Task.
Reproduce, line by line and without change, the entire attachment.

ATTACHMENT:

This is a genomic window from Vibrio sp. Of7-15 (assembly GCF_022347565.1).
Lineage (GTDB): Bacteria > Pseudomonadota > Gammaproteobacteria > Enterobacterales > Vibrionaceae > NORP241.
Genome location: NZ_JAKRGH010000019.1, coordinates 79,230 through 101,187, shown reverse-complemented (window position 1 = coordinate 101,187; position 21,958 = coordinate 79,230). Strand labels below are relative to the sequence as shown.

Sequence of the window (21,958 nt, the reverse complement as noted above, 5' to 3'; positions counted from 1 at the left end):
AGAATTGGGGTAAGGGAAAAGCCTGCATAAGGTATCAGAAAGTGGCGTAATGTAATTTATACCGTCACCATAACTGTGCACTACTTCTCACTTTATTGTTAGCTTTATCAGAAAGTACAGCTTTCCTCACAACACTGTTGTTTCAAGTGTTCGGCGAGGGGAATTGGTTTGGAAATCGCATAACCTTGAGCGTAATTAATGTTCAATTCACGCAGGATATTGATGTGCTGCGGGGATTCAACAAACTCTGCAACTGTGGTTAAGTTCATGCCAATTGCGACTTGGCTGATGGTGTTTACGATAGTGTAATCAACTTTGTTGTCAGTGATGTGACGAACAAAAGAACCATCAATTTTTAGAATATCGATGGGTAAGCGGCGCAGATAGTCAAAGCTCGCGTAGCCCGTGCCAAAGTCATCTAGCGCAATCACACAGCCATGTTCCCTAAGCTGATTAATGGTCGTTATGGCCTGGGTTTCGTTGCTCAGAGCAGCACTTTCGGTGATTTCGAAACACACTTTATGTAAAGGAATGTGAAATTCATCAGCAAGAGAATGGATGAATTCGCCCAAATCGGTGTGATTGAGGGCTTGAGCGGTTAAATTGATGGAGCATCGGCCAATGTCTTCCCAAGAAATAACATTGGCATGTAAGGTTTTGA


This is a genomic window from Vibrio sp. Of7-15 (assembly GCF_022347565.1).
Lineage (GTDB): Bacteria > Pseudomonadota > Gammaproteobacteria > Enterobacterales > Vibrionaceae > NORP241.
Genome location: NZ_JAKRGH010000019.1, coordinates 79,230 through 101,187, shown reverse-complemented (window position 1 = coordinate 101,187; position 21,958 = coordinate 79,230). Strand labels below are relative to the sequence as shown.

Sequence of the window (21,958 nt, the reverse complement as noted above, 5' to 3'; positions counted from 1 at the left end):
AGAATTGGGGTAAGGGAAAAGCCTGCATAAGGTATCAGAAAGTGGCGTAATGTAATTTATACCGTCACCATAACTGTGCACTACTTCTCACTTTATTGTTAGCTTTATCAGAAAGTACAGCTTTCCTCACAACACTGTTGTTTCAAGTGTTCGGCGAGGGGAATTGGTTTGGAAATCGCATAACCTTGAGCGTAATTAATGTTCAATTCACGCAGGATATTGATGTGCTGCGGGGATTCAACAAACTCTGCAACTGTGGTTAAGTTCATGCCAATTGCGACTTGGCTGATGGTGTTTACGATAGTGTAATCAACTTTGTTGTCAGTGATGTGACGAACAAAAGAACCATCAATTTTTAGAATATCGATGGGTAAGCGGCGCAGATAGTCAAAGCTCGCGTAGCCCGTGCCAAAGTCATCTAGCGCAATCACACAGCCATGTTCCCTAAGCTGATTAATGGTCGTTATGGCCTGGGTTTCGTTGCTCAGAGCAGCACTTTCGGTGATTTCGAAACACACTTTATGTAAAGGAATGTGAAATTCATCAGCAAGAGAATGGATGAATTCGCCCAAATCGGTGTGATTGAGGGCTTGAGCGGTTAAATTGATGGAGCATCGGCCAATGTCTTCCCAAGAAATAACATTGGCATGTAAGGTTTTGA